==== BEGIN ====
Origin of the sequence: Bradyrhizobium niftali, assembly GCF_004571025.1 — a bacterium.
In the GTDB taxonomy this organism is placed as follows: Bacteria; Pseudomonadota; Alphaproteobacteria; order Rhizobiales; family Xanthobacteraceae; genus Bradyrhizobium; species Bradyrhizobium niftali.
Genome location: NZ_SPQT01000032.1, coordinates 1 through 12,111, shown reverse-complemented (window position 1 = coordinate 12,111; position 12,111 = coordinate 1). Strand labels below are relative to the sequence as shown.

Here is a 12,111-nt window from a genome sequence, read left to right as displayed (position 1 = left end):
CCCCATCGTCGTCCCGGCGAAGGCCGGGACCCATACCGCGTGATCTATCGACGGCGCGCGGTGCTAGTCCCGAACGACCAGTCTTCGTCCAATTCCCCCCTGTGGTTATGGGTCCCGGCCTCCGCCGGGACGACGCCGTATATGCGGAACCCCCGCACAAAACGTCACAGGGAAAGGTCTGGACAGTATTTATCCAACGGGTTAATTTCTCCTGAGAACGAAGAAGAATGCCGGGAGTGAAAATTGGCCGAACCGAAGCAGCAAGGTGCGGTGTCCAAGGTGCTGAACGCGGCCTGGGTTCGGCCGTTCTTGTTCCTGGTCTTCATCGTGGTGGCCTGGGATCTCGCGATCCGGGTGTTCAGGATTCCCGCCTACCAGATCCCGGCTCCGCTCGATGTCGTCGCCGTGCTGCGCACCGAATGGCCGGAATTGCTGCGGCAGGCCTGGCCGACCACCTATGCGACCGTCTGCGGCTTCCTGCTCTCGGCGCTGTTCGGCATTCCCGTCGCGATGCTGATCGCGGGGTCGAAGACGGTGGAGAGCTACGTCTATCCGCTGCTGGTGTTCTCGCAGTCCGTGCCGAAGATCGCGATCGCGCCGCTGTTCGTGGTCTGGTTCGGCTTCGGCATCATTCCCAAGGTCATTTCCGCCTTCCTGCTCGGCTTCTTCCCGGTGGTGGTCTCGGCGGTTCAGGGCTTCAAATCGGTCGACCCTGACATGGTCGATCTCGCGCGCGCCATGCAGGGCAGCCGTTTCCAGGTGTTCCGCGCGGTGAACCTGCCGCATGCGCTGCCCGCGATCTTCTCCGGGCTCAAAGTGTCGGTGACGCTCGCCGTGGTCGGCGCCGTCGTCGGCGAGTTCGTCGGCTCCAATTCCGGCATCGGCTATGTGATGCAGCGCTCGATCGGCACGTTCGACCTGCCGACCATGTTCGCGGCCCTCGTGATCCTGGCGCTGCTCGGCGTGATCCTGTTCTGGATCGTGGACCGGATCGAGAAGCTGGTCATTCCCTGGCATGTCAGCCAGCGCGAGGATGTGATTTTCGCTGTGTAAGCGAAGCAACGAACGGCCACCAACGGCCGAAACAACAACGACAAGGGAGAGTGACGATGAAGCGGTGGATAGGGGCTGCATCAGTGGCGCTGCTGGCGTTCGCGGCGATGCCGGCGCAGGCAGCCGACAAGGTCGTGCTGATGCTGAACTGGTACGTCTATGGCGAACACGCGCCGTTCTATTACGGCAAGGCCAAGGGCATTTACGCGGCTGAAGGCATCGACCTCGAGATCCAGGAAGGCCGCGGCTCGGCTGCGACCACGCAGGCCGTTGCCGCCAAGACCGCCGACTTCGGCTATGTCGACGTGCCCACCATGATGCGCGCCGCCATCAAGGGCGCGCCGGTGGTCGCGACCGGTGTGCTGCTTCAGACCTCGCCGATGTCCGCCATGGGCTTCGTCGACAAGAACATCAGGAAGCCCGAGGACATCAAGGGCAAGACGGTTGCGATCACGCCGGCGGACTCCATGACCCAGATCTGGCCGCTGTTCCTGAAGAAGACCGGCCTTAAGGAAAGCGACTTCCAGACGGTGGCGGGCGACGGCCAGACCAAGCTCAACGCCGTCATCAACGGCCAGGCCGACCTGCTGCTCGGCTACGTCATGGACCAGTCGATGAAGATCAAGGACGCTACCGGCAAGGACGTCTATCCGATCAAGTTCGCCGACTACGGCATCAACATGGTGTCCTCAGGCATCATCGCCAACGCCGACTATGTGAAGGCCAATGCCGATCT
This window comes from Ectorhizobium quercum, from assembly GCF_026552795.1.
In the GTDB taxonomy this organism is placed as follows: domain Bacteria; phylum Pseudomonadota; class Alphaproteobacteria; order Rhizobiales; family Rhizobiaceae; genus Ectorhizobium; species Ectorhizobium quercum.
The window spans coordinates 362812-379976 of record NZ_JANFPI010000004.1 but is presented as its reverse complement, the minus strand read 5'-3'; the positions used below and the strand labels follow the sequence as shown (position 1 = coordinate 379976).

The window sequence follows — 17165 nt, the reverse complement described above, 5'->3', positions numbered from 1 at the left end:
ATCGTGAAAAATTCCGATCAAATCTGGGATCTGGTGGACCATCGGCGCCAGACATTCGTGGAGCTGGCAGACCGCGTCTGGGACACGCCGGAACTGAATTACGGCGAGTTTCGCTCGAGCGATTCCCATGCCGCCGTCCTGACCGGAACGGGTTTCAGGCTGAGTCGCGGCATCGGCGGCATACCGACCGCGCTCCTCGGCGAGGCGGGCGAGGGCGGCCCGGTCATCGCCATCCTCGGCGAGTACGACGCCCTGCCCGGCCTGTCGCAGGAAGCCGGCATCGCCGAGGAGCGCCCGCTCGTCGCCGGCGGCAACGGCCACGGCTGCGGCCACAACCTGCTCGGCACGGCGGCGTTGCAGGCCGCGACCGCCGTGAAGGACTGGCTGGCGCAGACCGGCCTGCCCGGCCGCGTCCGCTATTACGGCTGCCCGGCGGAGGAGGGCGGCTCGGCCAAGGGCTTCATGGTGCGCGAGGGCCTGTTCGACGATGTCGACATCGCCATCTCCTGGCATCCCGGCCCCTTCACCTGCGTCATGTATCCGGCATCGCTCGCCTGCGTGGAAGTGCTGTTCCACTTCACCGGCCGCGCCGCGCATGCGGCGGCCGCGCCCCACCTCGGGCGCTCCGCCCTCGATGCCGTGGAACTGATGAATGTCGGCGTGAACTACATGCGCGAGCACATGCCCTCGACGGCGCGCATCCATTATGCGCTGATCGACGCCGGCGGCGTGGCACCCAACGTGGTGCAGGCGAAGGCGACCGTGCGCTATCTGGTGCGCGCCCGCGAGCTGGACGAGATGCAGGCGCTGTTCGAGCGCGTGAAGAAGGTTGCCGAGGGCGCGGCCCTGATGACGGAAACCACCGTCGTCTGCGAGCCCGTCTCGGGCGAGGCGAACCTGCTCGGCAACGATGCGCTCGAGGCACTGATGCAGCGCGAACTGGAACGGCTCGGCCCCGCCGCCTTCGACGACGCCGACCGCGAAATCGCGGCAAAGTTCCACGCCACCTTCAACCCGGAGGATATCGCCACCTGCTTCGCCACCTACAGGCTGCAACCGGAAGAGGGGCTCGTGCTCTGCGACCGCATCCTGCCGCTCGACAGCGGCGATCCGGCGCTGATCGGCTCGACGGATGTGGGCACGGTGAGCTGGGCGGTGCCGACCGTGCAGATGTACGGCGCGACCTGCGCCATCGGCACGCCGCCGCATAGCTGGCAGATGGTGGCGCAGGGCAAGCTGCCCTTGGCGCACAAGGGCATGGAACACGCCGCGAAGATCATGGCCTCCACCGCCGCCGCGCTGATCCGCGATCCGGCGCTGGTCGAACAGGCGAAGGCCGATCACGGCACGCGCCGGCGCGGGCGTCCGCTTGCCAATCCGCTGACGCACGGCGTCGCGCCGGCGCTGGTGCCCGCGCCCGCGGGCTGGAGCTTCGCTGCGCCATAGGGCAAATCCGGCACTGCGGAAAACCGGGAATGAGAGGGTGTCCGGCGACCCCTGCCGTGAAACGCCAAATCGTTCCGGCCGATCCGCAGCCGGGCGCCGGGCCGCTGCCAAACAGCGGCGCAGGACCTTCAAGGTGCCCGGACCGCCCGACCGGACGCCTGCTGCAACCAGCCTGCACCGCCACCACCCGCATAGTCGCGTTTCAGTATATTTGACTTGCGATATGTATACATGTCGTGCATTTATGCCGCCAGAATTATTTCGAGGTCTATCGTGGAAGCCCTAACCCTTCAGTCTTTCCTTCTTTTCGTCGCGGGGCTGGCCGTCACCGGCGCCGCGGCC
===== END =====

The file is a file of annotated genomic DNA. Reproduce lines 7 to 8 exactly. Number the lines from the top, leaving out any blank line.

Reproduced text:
In the GTDB taxonomy this organism is placed as follows: domain Bacteria; phylum Pseudomonadota; class Alphaproteobacteria; order Rhizobiales; family Rhizobiaceae; genus Ectorhizobium; species Ectorhizobium quercum.
The window spans coordinates 362812-379976 of record NZ_JANFPI010000004.1 but is presented as its reverse complement, the minus strand read 5'-3'; the positions used below and the strand labels follow the sequence as shown (position 1 = coordinate 379976).